When Margaret River furniture designer and former carpenter Gary Bennett first came up with the idea of working with artists – including poets – people looked at him sideways.
Years later, he notes with mirth that artistic collaboration among creatives has inched its way from the avant-garde edge towards the mainstream. Now, it seems, everyone’s doing it.
The notion of innovative inquiry and collaboration has been a central component in Jah Roc, the furniture-design business he established with partner David Paris back in 1987, to the extent that the pair recently published a book on the theme.
Collaboration catalogues the pair’s decade-long cross-pollination campaign with the likes of artists Shaun Atkinson and Larry Mitchell, the late architect Ian Bailey, poet John Kinsella, and the creatives at FORM Contemporary Craft and Design.
Gary describes Larry Mitchell as one of the country’s premier photorealist artists and still has to pinch himself at his good fortune in working with such talent.
“Larry reads land and seascapes so well – I’m just chuffed that people like him want to work with a couple of woodworkers like us. We have learned so much from him in terms of seeing more than we would have otherwise when interpreting landscapes in our furniture designs,” he says.
Working with Shaun Atkinson brought a different dimension to the table.
“Shaun’s more abstracted, stripped-back approach to the landscape has taught me to read the effect of light and colour on form. In Project West Kimberley, I used silver leaf to introduce light, to great effect.”
The fruits of these engagements can be seen in a rich and expansive series of furniture designs that variously recall moody winter seascapes, crystal-clear and dappled Abrolhos Island pools, and Australia’s legendary Kimberley region.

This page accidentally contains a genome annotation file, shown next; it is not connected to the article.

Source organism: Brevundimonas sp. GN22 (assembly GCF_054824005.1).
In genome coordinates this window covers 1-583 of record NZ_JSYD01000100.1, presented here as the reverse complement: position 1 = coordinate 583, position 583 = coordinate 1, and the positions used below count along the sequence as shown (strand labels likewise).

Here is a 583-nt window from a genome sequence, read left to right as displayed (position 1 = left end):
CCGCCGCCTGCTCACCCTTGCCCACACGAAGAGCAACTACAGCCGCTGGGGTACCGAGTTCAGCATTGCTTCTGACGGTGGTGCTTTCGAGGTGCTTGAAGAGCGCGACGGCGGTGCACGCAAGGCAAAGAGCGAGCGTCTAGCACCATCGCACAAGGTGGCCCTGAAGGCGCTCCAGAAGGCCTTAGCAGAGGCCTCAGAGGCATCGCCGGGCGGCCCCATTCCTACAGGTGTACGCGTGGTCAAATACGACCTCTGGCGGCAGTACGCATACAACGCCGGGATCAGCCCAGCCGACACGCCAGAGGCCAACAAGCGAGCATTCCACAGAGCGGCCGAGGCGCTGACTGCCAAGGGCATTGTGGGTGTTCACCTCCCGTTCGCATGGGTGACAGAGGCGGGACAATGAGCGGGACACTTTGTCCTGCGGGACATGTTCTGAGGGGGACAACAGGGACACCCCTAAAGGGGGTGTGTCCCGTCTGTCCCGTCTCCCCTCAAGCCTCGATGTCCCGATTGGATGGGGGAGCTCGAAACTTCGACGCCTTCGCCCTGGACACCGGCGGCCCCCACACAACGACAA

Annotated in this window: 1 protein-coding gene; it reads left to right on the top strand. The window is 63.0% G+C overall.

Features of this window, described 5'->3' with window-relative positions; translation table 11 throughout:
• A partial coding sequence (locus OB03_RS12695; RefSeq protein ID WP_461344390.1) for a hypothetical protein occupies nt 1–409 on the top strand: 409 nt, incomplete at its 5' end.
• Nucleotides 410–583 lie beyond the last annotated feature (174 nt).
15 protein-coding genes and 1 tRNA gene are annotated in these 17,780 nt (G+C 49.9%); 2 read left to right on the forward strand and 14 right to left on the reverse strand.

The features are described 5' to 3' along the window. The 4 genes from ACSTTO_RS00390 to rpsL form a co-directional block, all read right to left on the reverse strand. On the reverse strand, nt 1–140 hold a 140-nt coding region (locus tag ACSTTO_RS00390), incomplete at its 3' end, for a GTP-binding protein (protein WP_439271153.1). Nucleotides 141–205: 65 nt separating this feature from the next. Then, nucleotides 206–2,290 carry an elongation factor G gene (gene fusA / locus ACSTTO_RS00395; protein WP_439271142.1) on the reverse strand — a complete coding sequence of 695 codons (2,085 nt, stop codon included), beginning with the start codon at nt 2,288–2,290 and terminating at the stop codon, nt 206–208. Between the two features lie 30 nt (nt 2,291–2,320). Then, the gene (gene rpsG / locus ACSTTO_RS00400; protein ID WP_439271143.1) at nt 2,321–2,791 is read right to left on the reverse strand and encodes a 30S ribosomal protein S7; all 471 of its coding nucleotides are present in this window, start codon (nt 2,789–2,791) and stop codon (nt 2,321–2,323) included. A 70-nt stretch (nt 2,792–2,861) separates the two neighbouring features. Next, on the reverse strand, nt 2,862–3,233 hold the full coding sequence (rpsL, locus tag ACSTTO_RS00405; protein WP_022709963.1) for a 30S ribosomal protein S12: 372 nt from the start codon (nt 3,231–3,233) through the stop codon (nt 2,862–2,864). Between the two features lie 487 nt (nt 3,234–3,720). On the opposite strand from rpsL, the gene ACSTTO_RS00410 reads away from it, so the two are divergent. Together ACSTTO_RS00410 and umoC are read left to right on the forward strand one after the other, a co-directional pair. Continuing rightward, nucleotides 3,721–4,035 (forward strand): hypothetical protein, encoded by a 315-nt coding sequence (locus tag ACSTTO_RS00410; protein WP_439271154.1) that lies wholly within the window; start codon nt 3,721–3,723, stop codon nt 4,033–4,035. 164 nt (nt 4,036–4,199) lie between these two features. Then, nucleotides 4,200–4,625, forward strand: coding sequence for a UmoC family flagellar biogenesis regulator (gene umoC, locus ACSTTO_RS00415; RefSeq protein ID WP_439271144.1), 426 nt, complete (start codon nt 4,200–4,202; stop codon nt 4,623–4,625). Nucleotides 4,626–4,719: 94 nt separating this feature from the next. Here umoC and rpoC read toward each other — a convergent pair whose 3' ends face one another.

Most recently, in a collection titled Always Offshore, Gary joined forces with surfboard maker Jim Banks to craft one-off timber surfboards that have become highly prized collectors’ items.
“When two creative people turn their hearts and attention to an endeavor, they inevitably end up with something that is stronger, richer, more nuanced and better than what either one of them would have come up with on their own,” he says.
“One plus one equals three – it is a truly compelling kind of alchemy, which has always made sense to me.”
Gary is convinced that the “power and natural energy” inherent in thelandscapes of the capes region attracts and compels creative souls, and that harnessing that energy makes sense. The business itself was built on the notion of resource sustainability, with timbers that were sourced from paddocks or recycled from factories and rail yards.
Many of these timbers carry the distinctive patina of having endured and prevailed through drought, fire and flood, their imperfections lending a distinct and uncommon quality to the wood grain. Gary’s work with the late architect and designer Ian Bailey, for example, produced
an entire furniture range from a single fallen log that was salvaged from Boyup Brook farm.
But how exactly does a wood craftsman – a non-academic man at that – collaborate with a poet?
“John [Kinsella]’s poetry seems to say the unsayable in the most succinct way – his words seem to pull all of the elements
together by interpreting art, furniture, landscape and the emotions beneath them,” Gary explains.
“Working with him and with other artists continually inspires new and fresh ideas, and that works both ways.”